Lipid profile includes determination of several markers, some of which are signs of good, healthy metabolism, and others are signs of problems. The table below summarizes markers of lipid profile:

AbbreviationGood healthBad health
Fat, triglyceride, or triacylglycerolTG, TAGlowhigh
Apolipoprotein BApoBlowhigh
High density lipoprotein, “good cholesterol”HDLhighlow
High density lipoprotein to total cholesterol ratioHDL to totalhighlow
Low density lipoprotein; small dense particles; “bad cholesterol”Small LDL, or sdLDL-Clowhigh
Low density lipoprotein; medium particlesMedium LDLlowhigh
Low density lipoprotein; large particlesLarge LDLhighlow

There is still an argument going on about what markers on this list are most reliable predictors of problems. Most agree on using HDL to total cholesterol ratio as a marker of good health (low risk of CVD) and small LDL-C as a marker of bad health (high risk of CVD).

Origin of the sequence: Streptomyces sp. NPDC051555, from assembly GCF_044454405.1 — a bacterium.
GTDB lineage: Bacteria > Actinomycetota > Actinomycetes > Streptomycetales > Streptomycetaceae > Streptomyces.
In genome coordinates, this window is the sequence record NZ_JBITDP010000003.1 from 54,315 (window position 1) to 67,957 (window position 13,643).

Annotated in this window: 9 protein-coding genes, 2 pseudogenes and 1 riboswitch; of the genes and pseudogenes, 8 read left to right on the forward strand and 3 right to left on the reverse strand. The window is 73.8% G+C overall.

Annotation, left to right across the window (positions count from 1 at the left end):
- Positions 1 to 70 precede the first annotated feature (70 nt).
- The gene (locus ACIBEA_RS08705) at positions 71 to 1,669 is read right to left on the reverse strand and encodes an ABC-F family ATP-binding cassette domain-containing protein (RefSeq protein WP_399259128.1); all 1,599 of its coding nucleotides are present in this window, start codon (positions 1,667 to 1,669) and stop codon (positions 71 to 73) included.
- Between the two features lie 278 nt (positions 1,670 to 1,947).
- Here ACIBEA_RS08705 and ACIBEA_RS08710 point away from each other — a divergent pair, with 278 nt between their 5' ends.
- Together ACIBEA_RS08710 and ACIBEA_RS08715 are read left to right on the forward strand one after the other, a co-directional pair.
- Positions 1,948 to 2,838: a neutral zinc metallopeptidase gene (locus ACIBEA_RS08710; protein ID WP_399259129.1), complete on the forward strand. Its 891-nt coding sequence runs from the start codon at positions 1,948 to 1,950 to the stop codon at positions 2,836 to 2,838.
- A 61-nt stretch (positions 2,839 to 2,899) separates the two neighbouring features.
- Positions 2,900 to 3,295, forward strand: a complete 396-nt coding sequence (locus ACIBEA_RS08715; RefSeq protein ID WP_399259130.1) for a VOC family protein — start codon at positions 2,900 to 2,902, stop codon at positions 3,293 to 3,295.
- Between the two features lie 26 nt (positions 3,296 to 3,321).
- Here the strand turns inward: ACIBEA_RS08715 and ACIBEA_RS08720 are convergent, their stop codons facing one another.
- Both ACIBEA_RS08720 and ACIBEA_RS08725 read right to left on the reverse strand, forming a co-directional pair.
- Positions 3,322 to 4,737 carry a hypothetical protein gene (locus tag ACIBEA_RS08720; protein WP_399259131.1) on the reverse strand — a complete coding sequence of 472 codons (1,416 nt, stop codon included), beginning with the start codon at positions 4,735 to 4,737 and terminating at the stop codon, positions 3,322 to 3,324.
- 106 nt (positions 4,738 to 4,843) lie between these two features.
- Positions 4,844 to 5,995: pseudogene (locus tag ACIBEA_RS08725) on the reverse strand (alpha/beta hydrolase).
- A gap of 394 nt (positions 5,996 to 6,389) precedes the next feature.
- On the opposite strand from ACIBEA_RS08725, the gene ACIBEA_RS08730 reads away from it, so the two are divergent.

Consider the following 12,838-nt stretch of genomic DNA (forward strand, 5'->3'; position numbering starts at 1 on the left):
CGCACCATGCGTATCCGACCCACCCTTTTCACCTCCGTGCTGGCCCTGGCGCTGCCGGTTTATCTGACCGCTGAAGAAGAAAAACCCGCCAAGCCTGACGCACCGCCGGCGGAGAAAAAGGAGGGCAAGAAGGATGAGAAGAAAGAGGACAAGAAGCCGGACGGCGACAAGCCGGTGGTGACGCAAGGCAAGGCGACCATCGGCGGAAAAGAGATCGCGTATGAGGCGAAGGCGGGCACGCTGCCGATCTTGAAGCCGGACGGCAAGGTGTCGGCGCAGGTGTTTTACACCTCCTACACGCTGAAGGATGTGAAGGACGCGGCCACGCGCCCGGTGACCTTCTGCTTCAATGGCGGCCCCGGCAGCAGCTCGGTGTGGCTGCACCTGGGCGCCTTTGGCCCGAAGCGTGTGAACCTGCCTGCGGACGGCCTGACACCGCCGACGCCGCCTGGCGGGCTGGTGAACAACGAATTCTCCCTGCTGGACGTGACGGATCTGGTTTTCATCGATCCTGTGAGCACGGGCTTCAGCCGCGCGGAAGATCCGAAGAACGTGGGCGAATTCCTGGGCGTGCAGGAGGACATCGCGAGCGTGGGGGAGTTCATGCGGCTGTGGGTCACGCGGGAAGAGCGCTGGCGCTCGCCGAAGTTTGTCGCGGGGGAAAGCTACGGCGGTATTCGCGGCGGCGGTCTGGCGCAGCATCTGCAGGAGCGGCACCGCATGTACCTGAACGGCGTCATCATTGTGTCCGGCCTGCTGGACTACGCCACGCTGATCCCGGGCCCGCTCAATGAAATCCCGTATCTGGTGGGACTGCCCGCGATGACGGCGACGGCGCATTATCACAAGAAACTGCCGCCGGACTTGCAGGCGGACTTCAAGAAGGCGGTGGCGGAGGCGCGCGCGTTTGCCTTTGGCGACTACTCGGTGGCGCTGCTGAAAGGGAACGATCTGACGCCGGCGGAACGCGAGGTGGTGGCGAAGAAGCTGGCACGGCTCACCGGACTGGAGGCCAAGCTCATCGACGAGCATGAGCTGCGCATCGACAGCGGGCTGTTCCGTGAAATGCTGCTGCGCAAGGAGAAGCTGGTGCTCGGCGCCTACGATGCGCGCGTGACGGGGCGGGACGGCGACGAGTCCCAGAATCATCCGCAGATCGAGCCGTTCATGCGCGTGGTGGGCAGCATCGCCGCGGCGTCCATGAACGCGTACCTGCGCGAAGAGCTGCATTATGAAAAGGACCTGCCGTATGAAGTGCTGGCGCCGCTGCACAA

Most people are not familiar with all these subtleties about “good” and “bad” cholesterol and think that cholesterol and fat are the culprits. This story has gotten a lot of publicity, as can be inferred from a variety of products labeled “zero cholesterol” and “zero saturated fat”. Consuming more cholesterol with food will not necessarily mess up your blood lipid profile, just like consuming more fat will not necessarily make you fatter.

Our body has about 30 grams of total cholesterol and is able to make cholesterol at a rate of about 1 g per day. If you eat more cholesterol with diet, your body will shut down production of its own, provided that your metabolism is working properly. 1 gram of cholesterol is the amount contained in about six eggs.

What will indeed mess up your lipid profile most are these four things in this order:

  • Insufficient physical activity
  • Over-consumption of calories in any form
  • Insufficient or irregular sleep time